The Maneater

Column: Child marriages are last resort for couples that should not be together in the first place

Child marriages are a safe haven for statutory rapists.

Tatyana Monnay is a freshman journalism major at MU. She is an opinions columnist who writes about politics for The Maneater.

Child marriage is a primitive and barbaric practice. In the United States, of all places, one might think that laws allowing children to be married off to adults would not exist. However, the U.S. has let this fall through the cracks of its judicial system, allowing the practice to continue.

In at least some capacity, child marriage is legal in almost all 50 states in the U.S. Most states do not allow marriage of children under 18 years old. However, in some of these states, a loophole exists allowing people to beat the system. As long as the parents or judge grants permission, the marriage is back on.

Missouri is one of the easiest states in which minors can get married. In Missouri, the law is too lax, making it a prime destination for underage marriages.

14-, 13-, 12-year-olds or even younger are able to get married with a judge’s approval and parent signature. From ages 15 to 17, it takes just the signature of one parent, even if the other parent objects.

In an investigative series by the Kansas City Star, it was found that several child brides are married off to their rapists. In these cases, pregnant child brides are often manipulated by their rapists and neglectful parents.

This was the case for Brittany Koerselman.

Koerselman married her rapist at 15 years old when her neighbor alerted the police that she was almost seven months pregnant by her 21-year-old boyfriend. She did not want to get married, but she and her family knew that eventually her boyfriend Jeremie would be arrested for statutory rape.

This is the typical story for pregnant child brides. Parents often want to protect the reputation of their family and not have a child out of wedlock, protect the adult boyfriend from rape charges or a combination of both.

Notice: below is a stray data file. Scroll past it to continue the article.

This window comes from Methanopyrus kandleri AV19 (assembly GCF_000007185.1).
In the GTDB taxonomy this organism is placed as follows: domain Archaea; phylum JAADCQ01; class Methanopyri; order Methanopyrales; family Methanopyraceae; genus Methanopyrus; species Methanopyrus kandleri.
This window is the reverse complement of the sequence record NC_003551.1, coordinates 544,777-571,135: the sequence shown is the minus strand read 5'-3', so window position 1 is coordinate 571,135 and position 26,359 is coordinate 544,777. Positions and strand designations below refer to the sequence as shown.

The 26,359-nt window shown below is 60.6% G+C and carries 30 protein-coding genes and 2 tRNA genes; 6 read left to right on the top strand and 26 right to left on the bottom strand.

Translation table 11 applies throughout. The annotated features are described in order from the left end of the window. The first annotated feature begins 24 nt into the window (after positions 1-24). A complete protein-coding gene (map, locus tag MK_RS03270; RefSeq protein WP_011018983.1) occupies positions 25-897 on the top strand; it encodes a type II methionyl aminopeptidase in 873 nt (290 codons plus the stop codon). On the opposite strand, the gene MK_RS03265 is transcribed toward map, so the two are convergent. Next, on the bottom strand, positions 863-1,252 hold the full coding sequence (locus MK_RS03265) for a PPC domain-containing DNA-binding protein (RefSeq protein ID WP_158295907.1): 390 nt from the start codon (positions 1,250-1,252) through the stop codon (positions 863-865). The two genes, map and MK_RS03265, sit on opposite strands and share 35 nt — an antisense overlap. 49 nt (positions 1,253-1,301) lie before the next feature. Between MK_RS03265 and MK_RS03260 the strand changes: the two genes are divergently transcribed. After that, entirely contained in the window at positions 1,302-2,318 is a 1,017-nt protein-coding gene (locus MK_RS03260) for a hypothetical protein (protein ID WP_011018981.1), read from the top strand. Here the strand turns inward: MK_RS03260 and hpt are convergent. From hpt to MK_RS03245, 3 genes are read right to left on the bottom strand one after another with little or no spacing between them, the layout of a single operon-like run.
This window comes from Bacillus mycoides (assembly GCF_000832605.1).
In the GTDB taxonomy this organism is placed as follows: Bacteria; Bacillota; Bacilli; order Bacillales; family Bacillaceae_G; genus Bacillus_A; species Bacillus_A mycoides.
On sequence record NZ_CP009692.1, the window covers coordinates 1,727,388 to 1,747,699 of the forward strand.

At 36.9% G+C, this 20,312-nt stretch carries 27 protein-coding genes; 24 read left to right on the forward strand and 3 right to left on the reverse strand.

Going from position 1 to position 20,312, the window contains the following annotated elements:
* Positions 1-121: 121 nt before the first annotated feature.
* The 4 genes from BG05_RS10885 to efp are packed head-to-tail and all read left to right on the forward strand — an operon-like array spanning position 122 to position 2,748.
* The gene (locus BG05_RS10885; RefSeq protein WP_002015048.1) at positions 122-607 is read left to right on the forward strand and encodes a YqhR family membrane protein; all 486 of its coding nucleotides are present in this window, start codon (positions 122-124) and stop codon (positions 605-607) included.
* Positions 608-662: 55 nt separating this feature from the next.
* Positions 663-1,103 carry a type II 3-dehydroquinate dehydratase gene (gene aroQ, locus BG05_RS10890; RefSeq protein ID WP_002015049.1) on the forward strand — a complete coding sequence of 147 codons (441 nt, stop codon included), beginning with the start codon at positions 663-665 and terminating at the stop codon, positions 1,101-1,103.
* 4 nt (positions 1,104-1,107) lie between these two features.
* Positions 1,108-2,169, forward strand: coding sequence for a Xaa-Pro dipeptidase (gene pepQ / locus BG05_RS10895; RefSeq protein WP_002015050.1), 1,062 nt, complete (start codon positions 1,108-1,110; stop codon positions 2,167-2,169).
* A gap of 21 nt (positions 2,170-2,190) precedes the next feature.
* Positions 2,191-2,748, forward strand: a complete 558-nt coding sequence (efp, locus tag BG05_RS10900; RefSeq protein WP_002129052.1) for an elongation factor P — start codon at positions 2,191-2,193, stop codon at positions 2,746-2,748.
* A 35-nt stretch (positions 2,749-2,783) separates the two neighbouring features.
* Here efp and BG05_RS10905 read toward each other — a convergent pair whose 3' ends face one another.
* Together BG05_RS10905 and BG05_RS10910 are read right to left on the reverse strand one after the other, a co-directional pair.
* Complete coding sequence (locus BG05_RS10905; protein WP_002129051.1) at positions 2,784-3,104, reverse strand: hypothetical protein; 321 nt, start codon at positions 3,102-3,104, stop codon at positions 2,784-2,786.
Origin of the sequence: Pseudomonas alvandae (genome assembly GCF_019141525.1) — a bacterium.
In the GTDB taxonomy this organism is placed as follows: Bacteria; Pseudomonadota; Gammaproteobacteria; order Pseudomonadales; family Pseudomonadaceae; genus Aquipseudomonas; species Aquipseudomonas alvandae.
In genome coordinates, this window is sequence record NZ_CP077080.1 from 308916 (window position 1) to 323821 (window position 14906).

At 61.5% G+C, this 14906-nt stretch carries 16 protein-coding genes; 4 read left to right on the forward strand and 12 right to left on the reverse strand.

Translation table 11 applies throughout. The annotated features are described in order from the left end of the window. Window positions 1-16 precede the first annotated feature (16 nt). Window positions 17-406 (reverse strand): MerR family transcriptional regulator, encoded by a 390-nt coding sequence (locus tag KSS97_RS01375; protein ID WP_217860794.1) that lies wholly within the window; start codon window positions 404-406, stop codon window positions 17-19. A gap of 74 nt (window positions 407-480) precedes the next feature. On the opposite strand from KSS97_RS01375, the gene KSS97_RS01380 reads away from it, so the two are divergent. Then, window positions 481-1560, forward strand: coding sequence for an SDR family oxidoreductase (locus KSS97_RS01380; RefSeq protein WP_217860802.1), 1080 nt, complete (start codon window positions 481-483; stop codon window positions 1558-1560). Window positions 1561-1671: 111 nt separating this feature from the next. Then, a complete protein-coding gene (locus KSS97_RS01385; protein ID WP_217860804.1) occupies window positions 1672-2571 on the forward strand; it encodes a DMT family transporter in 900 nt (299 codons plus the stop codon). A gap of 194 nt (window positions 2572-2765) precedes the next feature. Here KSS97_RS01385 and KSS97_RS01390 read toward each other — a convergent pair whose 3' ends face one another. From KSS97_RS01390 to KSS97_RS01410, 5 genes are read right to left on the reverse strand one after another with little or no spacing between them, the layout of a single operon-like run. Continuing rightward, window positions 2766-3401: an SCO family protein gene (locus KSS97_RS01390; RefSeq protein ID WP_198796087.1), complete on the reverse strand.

For many child brides, marriage almost always equals an abusive relationship. This is especially true for underage Missouri brides and husbands. According to Girls Not Brides, an anti-child marriage organization, 44 percent of 15- to 19-year-old girls believe a husband is justified in hitting or beating his wife in certain circumstances.

Married minors are not able to file for divorce without a parent signature. They are also too young to check themselves into an adult shelter, leaving them with no safe place to turn when their marriage inevitably goes wrong.

According to the American Academy of Pediatrics, child brides are more likely to suffer from psychiatric disorders. They are also more likely to drop out of high school, leaving them to struggle to get a GED and struggle to maintain a steady job with good pay.

The real question: Why are we allowing children to marry adults? Why are we letting 15-year-olds take the plunge and say “I do” before they can even drive by themselves?

The minimum age to get married should be 18 years old; this should be a law here and abroad. The U.S. has started initiatives to end child marriage globally, such as the United States Agency for International Development, an organization dedicated to assisting in the development of struggling nations. However, before we attempt to change the realities of young girls abroad, we need to fix our own child marriage problems.

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